China Watch Thread-I

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yensoy
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Re: China Watch Thread-I

Postby yensoy » 06 Jul 2017 15:54

There are a lot of misunderstandings in some of the above posts.

1. China is not falling apart. There is a huge amount of debt, and massive social inequities; but the country as such won't collapse. Nor will the Party unless XI oversteps his mandate. By all measures, the Party has delivered. People are largely beneficiaries and have got accustomed to the patron state.
2. Eleven's own future is shakier. A lot of crises are self-manufactured. There is plenty of resentment in the party ranks with the various purges which have been above and beyond the ordinary.
3. Forget about nuclear war; or even all-out sub-nuclear war - it's not going to happen.
4. The size of the economy very much drives the military. The real economy is what pays for shiny toys. Unless we want to go the Fat boy Kim way.
5. In some ways the current Indian action is the exact opposite of war. Our intent is to ensure that Dolkam is not used for war, and for that we are enforcing the no-grab zone. A stitch in time saves nine. If such strong action is not taken today, this will be a much bigger disadvantage for us later.
6. China respects show of strength and derides show of sympathy/reasonableness. That is generally true for the country and people at large. We have to draw the line, be reasonable about its legality and be fully prepared to defend it. Again, demonstration of Indian resolve will prevent future escalations and miscalculations.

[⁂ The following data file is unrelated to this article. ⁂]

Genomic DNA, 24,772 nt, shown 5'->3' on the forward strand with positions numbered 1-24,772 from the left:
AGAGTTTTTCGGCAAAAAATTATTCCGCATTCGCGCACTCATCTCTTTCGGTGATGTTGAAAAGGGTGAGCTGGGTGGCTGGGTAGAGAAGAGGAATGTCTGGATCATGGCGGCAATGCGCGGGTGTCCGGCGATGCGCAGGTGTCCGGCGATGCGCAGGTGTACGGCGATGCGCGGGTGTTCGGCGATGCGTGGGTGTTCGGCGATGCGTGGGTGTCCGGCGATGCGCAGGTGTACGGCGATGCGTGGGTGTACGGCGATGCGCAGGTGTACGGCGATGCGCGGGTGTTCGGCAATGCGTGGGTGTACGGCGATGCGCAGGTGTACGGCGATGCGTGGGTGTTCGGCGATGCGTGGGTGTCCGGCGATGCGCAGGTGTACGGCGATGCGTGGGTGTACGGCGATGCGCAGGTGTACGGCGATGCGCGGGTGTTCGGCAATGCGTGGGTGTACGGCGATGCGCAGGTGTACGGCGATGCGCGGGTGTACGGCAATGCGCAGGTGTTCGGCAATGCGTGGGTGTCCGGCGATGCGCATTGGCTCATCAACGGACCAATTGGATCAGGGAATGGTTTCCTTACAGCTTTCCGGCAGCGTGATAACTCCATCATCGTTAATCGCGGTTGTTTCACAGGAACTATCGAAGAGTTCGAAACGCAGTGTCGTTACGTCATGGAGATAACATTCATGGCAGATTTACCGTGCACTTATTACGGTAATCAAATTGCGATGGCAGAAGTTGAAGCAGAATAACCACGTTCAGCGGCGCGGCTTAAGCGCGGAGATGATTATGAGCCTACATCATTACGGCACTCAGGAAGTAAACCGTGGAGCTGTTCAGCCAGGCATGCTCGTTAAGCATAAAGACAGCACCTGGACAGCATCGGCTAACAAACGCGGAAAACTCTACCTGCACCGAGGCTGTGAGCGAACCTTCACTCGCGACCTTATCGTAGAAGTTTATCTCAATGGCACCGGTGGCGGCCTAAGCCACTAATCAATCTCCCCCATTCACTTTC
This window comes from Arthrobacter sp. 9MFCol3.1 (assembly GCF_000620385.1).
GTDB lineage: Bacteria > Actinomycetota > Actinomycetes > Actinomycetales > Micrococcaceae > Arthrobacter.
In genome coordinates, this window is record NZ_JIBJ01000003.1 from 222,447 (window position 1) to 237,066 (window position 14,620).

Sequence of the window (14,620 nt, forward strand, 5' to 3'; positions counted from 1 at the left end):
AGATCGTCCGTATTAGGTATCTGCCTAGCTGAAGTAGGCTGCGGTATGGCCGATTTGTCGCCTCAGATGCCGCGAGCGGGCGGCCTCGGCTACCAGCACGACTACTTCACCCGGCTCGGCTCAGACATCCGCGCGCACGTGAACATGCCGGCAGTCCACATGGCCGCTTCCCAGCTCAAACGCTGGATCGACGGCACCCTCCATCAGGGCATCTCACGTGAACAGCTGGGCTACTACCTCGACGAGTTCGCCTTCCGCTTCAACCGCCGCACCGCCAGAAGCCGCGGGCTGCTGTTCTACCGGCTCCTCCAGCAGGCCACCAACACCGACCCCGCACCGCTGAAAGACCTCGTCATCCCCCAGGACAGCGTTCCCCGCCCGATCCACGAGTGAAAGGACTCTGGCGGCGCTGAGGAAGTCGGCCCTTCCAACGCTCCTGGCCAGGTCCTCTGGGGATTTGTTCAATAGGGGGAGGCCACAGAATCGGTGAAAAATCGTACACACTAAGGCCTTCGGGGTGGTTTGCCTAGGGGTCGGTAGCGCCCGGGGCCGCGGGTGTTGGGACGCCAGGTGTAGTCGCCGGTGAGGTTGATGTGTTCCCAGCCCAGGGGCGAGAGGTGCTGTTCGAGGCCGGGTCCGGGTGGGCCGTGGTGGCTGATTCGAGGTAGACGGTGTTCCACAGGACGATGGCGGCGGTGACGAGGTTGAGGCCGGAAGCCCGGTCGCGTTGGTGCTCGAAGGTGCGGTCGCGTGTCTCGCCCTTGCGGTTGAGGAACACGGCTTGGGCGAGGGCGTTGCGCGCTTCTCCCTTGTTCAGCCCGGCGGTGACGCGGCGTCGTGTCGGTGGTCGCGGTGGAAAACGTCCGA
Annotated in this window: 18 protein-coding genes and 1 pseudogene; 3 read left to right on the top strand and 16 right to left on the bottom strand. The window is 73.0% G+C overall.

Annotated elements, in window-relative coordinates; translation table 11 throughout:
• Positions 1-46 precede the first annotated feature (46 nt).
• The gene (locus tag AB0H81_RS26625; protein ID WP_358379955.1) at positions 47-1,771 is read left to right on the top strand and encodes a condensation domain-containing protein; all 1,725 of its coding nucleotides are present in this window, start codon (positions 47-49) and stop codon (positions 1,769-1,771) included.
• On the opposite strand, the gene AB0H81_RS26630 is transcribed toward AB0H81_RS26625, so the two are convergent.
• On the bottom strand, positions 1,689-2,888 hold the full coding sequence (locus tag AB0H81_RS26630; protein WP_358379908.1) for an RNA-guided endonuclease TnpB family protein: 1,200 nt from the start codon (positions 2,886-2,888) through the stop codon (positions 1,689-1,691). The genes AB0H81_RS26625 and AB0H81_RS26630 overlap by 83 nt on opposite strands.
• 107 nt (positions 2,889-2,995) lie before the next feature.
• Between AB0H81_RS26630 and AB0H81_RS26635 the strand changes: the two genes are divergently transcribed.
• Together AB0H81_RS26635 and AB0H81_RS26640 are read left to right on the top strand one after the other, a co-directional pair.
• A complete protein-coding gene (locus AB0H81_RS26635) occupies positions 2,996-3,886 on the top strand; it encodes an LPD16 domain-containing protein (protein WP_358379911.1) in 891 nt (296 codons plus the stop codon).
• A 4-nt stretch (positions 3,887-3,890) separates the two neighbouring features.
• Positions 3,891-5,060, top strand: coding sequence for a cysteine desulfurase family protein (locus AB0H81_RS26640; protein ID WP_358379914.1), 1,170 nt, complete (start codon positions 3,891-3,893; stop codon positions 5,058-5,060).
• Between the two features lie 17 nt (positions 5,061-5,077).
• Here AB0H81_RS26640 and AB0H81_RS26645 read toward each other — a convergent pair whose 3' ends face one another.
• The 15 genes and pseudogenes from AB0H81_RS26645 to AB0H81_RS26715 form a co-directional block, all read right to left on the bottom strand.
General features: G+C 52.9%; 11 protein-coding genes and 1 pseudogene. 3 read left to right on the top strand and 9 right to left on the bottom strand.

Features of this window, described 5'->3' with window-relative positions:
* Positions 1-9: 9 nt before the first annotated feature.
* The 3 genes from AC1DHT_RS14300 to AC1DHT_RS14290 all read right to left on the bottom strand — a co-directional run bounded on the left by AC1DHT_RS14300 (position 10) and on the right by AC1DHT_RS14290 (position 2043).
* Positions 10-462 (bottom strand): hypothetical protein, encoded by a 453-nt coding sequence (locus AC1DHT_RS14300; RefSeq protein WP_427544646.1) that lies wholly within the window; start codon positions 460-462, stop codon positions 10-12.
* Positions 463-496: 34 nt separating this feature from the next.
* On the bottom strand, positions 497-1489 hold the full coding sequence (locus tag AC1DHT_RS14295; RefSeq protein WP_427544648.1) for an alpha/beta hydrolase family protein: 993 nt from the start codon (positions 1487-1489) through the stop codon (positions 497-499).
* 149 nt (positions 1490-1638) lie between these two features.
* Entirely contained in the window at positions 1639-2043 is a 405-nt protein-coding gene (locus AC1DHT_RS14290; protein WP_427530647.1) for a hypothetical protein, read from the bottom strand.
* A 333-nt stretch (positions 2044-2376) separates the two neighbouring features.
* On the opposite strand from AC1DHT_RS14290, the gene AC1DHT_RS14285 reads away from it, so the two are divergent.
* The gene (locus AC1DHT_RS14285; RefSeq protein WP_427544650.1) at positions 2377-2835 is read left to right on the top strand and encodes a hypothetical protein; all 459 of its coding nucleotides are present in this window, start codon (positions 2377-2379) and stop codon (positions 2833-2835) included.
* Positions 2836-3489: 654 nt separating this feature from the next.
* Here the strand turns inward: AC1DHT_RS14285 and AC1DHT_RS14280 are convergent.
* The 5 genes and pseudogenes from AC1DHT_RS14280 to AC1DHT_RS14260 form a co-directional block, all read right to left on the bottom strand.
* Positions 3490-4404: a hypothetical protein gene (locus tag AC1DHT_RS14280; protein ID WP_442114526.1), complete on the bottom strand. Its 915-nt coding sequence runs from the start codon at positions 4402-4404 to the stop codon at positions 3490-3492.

7. It is not in our interests to go to war. It is not even in our calculations or intentions. It will be China which decides to go to war if it opens fire on our soldiers, at which point we take out G219 and the Karakoram Highway.

anupmisra
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Re: China Watch Thread-I

Postby anupmisra » 06 Jul 2017 16:00

Separatist movements in sugarland:

1. Inner Mongolia Autonomous Region
2. Manchukuo
3. Tibet
4. Xinjiang
5. Hong Kong

I also hear that people of Macau are not that happy even thought they look happy!

Singha
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Re: China Watch Thread-I

Postby Singha » 06 Jul 2017 16:02

>>and no need for loss of face for Beijing.

it is necessary for peking to lose face bigtime on this one, to curb its pushing tendency.

if they are allowed to withdraw from the monkey trap without loss of face, they will back soon enough in another sector.

having painted themselves into a corner with daily threats, its upto them to lose face and slink away or lose a border war.

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China Watch Thread-I

Postby Peregrine » 06 Jul 2017 18:22

X Posted on the Managing Chinese Threat

US-China gap on North Korea widening; Donald Trump mulls sanctions on Chinese companies

BEIJING: President Donald Trump's hopes for China's help with restraining North Korea appear to have gone nowhere, with the sides growing further apart as their approaches and concerns diverge.

China shows no sign of caving to US pressure to tighten the screws on Pyongyang, while the North's recent missile tests have done little to rattle Beijing, in contrast to the anxiety sparked in Washington. China's bottom line continues to hold fast: No to any measures that might topple Kim Jong Un's hard-line communist regime.

"There's been a lot of wishful thinking on the US side that China was coming around in its approach," said John Delury, a professor at Yonsei University in Seoul.

Trump seemed to think he'd found a partner on North Korea in Chinese President Xi Jinping following their April summit in Florida. Yet, North Korea continued to test missiles and China continued to keep open, and even expand, economic channels with Pyongyang. By this week, he bloom was well and truly off the rose.